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A knowledge grid is software architecture utilized in supercomputing to scan for, gather, distill and disseminate information and data sets that are on the Internet in disparate physical locations. The amount of knowledge available on the Internet is vast and constantly expanding. A knowledge grid is the evolution of data mining and knowledge discovery methods imposed onto a computational grid.
Grid computing came about in 1995 with the Information Wide Area Year (I-WAY) experiment. The scientific community sought to connect 17 sites across North America via high-speed networks to enable the connection and sharing of resources. Since then, grid computing has grown to be seen as a conglomerate that can link all resources in such a way that a participant at any site can utilize any of the grid's resources and that can be built upon and become a resource in and of itself.
The purpose of developing a knowledge grid is to enable all Internet users associated with the grid to be able to search, access and share knowledge and resources. Knowledge grids are primarily utilized by the scientific community, with a gradual expansion into industrial and commercial applications. As more data is stored in computers, more grids and knowledge discovery platforms are expected to develop to correlate these data.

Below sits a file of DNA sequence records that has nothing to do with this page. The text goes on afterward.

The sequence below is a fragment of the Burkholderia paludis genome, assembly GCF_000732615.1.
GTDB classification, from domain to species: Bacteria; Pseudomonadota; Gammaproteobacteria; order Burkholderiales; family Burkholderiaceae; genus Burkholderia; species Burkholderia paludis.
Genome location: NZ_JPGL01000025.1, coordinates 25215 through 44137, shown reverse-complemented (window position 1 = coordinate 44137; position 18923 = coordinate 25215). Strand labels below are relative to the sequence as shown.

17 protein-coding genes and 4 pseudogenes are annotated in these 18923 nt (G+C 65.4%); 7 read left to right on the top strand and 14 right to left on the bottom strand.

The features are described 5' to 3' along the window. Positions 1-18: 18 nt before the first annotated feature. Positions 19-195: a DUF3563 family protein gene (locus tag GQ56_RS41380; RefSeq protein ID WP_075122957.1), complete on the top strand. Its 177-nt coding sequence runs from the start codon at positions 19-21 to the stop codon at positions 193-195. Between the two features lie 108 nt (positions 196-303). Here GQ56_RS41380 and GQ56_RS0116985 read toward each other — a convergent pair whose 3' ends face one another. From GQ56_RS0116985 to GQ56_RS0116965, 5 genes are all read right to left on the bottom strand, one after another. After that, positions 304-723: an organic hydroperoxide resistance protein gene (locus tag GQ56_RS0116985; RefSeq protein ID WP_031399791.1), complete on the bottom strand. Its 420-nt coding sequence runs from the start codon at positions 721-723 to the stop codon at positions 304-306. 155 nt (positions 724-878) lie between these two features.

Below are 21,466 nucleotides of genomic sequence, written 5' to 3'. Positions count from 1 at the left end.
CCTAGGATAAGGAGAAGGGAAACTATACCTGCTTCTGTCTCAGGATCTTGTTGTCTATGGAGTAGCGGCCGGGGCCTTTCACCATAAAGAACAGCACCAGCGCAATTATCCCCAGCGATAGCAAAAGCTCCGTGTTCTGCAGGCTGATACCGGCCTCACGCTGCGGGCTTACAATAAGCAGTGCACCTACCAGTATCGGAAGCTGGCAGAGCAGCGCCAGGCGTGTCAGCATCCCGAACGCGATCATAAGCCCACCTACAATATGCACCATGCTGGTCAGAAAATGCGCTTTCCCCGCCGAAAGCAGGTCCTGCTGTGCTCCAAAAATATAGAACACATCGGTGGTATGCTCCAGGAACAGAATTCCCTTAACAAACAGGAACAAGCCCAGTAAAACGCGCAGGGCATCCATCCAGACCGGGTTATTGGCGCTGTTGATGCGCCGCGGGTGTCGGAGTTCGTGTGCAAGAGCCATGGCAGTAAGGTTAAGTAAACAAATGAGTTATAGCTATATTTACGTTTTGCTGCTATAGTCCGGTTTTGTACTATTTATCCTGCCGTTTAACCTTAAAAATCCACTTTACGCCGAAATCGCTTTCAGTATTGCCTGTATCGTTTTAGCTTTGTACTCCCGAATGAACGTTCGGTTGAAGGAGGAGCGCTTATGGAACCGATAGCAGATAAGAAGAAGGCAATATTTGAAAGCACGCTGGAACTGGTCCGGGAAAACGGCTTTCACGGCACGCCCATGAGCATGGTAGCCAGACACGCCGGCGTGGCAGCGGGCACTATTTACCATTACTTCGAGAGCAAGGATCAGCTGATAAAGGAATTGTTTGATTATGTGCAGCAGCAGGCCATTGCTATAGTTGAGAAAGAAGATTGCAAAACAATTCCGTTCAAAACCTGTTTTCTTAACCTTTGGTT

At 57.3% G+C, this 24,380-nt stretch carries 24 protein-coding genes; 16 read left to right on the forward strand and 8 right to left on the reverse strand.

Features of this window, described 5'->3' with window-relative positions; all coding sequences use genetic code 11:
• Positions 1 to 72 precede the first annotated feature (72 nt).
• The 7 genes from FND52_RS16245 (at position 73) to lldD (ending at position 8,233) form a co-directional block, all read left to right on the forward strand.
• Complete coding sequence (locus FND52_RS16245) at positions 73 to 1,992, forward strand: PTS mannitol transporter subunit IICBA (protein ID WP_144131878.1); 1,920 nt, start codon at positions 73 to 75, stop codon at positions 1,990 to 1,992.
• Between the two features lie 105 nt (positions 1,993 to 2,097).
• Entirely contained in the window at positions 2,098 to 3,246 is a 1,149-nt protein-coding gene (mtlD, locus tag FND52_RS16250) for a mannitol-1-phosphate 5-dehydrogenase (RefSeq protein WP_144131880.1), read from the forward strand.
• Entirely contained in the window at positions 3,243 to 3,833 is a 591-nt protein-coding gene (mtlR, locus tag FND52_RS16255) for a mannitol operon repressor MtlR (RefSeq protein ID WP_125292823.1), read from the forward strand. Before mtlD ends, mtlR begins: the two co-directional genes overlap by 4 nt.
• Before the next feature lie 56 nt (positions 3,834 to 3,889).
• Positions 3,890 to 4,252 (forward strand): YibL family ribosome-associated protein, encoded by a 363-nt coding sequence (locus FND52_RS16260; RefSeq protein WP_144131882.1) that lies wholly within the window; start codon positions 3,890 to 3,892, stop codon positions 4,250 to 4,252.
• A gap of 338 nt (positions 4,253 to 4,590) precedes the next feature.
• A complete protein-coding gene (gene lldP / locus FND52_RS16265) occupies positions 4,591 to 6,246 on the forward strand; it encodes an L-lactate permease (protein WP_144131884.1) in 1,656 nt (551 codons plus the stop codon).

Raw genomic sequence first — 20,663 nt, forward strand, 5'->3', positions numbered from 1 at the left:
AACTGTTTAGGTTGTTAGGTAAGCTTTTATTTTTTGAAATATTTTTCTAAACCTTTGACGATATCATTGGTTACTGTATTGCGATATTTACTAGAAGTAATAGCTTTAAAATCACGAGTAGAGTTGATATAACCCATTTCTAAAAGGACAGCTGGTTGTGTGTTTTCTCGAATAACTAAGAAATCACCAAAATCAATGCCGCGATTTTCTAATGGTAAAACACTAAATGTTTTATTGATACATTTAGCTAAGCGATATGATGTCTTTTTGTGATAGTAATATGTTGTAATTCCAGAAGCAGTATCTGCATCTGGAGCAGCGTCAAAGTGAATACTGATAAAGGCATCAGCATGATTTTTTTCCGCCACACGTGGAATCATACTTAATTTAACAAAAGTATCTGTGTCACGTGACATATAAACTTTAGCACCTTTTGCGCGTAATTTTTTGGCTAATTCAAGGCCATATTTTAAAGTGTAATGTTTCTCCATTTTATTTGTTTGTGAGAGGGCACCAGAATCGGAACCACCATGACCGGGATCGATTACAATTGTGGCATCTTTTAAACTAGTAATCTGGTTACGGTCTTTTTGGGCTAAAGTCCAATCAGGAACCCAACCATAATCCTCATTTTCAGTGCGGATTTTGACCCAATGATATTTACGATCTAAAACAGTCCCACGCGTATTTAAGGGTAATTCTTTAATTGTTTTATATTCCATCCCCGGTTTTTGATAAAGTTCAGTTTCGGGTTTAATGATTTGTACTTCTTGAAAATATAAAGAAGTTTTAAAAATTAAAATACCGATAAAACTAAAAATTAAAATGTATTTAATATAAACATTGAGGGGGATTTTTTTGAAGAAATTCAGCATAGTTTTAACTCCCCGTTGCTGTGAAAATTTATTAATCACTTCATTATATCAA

Knowledge discovery in databases (KDD) systems are put in place to analyze data across singe-site computational grids. Parallel and distributed knowledge discovery (PDKD) platforms have been developed to assimilate extreme amounts of data across multiple sites. This is where the knowledge grid comes in, as researchers have sought to create standards for knowledge discovery and grid computing.
There are many uses for a knowledge grid. In the scientific realm, a knowledge grid allows for deep collaboration where data sets are held in different locations. Similarly, in a management scenario, a knowledge grid assists in the collaboration of team members in a way previously impossible. Educational collaborations and research efforts can be moved forward with the use of this evolving computing platform. As computer speeds increase and Internet connectivity becomes ubiquitous, knowledge grids are expected to become more and more prevalent.
The ability to access, share and manage knowledge that exists anywhere, from any location, is paramount to a knowledge grid. It can cull knowledge from across the world and is always improving because all data are stored dynamically. Problem solving, collaborations and research efforts are all expected to benefit from the evolving technology of knowledge grids.
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